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Sony’s takeover of Zee Entertainment will create India’s biggest broadcaster

A man stands next to a banner of Sony Entertainment, outside a film set in Mumbai
Reuters/Francis Mascarenha
Zee's new majority owner...soon.
  • Ananya Bhattacharya
By Ananya Bhattacharya

Tech reporter

Published

Two of India’s largest media companies are joining forces in a bid to dominate Indian entertainment, and take on global giants.

Zee, India’s largest listed television network, is selling a majority stake of 51% to Sony Pictures Networks India, a subsidiary of Japanese conglomerate Sony. The two have “signed definitive agreements” to “combine their linear networks, digital assets, production operations, and program libraries,” a Dec. 21 regulatory filing (pdf) by Zee states.

Zee’s founders will be left with around 4%, and the rest will be owned by public shareholders. The new combined company will be publicly listed in India.

Zee and Sony are striving to beat Star on TV…

There aren’t many bigger domestic markets than India. More than 210 million Indian households have a TV—and Zee and Sony want as many of those eyeballs as possible.

Sony will have a cash balance of $1.5 billion “to enable the combined company to drive sharper content creation across platforms, strengthen its footprint in the rapidly evolving digital ecosystem, bid for media rights in the fast-growing sports landscape, and pursue other growth opportunities,” the company says.

The combined Sony-Zee behemoth will house 75 news, entertainment, sports, and movie channels, and rake in revenues upwards of $1.8 billion annually. The large inventory will place the merged entity ahead of the current market leader, Disney-owned Star India, according to Reuters.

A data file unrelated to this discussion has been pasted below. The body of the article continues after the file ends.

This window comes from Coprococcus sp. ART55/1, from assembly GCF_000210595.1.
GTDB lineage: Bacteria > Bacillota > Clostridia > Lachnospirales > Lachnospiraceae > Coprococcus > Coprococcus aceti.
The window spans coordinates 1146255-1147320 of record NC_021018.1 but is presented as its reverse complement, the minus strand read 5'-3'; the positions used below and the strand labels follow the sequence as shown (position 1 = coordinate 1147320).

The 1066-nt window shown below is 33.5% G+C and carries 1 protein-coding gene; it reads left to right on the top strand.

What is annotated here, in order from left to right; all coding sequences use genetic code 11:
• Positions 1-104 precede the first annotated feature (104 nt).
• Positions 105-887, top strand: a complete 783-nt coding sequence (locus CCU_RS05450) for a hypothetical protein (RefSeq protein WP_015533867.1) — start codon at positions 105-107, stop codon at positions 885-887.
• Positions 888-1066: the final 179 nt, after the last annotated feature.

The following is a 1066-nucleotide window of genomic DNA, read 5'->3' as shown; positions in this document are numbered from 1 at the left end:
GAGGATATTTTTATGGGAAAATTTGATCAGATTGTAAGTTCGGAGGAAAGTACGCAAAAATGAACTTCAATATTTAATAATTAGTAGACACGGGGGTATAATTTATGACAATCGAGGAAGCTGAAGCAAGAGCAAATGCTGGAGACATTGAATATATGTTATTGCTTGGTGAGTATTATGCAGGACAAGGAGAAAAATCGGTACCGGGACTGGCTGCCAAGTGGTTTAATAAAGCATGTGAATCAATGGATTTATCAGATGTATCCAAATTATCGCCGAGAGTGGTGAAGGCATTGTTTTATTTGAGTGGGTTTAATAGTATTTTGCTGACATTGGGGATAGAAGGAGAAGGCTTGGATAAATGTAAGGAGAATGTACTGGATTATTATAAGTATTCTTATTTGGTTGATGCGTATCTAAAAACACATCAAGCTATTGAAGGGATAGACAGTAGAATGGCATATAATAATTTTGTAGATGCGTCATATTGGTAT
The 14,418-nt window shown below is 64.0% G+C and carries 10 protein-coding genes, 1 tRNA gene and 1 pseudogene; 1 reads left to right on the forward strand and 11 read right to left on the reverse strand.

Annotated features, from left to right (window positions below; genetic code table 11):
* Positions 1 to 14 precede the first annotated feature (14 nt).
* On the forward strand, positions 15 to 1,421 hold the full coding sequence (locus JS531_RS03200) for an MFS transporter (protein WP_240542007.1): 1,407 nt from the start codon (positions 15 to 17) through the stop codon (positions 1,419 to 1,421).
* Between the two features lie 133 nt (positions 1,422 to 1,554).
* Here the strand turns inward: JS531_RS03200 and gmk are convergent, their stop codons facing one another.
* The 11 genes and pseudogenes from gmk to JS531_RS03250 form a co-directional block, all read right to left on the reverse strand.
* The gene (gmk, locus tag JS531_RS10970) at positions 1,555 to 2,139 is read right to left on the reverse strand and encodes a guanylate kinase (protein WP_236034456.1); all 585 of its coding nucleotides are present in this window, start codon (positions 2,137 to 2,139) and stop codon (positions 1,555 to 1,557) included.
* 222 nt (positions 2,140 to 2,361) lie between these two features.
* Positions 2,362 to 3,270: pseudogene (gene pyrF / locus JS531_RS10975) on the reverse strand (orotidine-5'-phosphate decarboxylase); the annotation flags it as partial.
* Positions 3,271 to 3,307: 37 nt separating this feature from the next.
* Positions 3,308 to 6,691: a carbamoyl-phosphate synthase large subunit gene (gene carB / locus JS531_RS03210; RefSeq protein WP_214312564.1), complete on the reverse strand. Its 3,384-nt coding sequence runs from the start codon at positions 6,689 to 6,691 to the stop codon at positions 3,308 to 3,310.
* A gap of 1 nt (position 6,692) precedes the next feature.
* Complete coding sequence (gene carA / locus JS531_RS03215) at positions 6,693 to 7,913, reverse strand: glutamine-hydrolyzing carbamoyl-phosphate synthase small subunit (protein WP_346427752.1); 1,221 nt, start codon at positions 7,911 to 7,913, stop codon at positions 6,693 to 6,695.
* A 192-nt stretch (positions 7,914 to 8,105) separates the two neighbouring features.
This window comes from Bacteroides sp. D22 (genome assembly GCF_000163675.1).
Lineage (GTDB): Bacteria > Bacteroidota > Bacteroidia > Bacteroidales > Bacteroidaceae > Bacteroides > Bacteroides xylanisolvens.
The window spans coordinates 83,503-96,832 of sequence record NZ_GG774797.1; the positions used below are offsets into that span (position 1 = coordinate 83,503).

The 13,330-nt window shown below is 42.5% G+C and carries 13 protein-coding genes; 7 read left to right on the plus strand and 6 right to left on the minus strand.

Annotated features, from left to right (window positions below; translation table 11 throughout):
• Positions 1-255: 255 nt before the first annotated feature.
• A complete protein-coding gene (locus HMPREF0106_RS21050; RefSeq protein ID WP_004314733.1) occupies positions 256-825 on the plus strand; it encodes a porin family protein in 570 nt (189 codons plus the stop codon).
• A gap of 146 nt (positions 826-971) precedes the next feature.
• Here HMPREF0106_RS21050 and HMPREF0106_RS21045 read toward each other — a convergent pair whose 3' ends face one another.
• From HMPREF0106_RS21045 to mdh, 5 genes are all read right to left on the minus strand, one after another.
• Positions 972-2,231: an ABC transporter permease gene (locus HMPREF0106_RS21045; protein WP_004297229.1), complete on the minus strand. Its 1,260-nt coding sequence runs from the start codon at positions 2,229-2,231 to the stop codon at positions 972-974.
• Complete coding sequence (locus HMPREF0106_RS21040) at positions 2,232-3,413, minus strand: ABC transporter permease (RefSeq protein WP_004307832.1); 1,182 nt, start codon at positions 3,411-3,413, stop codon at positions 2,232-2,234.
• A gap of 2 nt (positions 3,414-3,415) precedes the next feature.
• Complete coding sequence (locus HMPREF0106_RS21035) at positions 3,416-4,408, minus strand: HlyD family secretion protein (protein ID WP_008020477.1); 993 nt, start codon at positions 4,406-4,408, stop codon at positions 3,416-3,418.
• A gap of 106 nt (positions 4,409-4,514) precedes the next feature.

“The sum is larger than the parts here,” Utkarsh Sinha, managing director at Mumbai-based media consultancy Bexley Advisors, told Bloomberg, adding that, “both have large user bases, formidable content libraries, and deep moats in content.”

…and topple Hotstar, Netflix, Amazon in streaming

The companies’ streaming services—ZEE5 and SonyLIV—will get more firepower to take on global giants like Netflix, Hotstar, and Amazon Prime Video.

Sony brings sports into the mix, including cricket, soccer, tennis, MMA, and pro wrestling, while Zee5 has a robust slate of regional language content to offer. The latter will pour between 30% and 40% of its content investments into the regional space because they foresee more growth in it, Zee5 India chief business officer Manish Kalra told Business Today.

SonyLiv has also been working with Tata Consultancy Services to fix the shoddy user experience on its clunky app, and it’s considering jointly bidding with Amazon Prime Video for rights to the Indian Premier League (IPL)—the cricket tournament that drew 18.6 million viewers to Hotstar in 2019.

The benefit of joining hands likely won’t be immediate though, projections by analyst firm Ampere show. Considering 40% of Zee5 and SonyLIV consumers have access to both services, “merging the two might even create a short-term decline (relative to the combined total of subscribers to each service),” senior analyst Orina Zhao writes. “However, in the longer term, the more comprehensive content offering should provide a solid base from which to further develop the service and compete with Disney+ Hotstar.”

Even then, topping Disney+ Hotstar’s 46 million-strong paid subscriber base is a long way off.

Ampere Analysis
Projections by Ampere.

The Invesco factor

The takeover, first announced on Sept. 22, is going through after a 90-day period for due diligence. However, the deal is still subject to regulatory and shareholder approvals.

One stakeholder in particular could play spoilsport. US-based investor Invesco, which has an 18% stake in Zee, has been calling for a management reshuffle, including the exit of chief executive Punit Goenka. In an Oct. 11 open letter, Invesco raised corporate governance issues, questioning “why the founding family, which holds under 4% of the company’s shares, should benefit at the expense of the investors who hold the remaining 96%.”

The matter is now in court, and the legal feud is likely the reason why Zee’s stock slipped 4.3% when the takeover was announced.

For now, though, Goenka is unlikely to go anywhere. In fact, quite the opposite is happening. He’s going to be the managing director and CEO of the merged entity.

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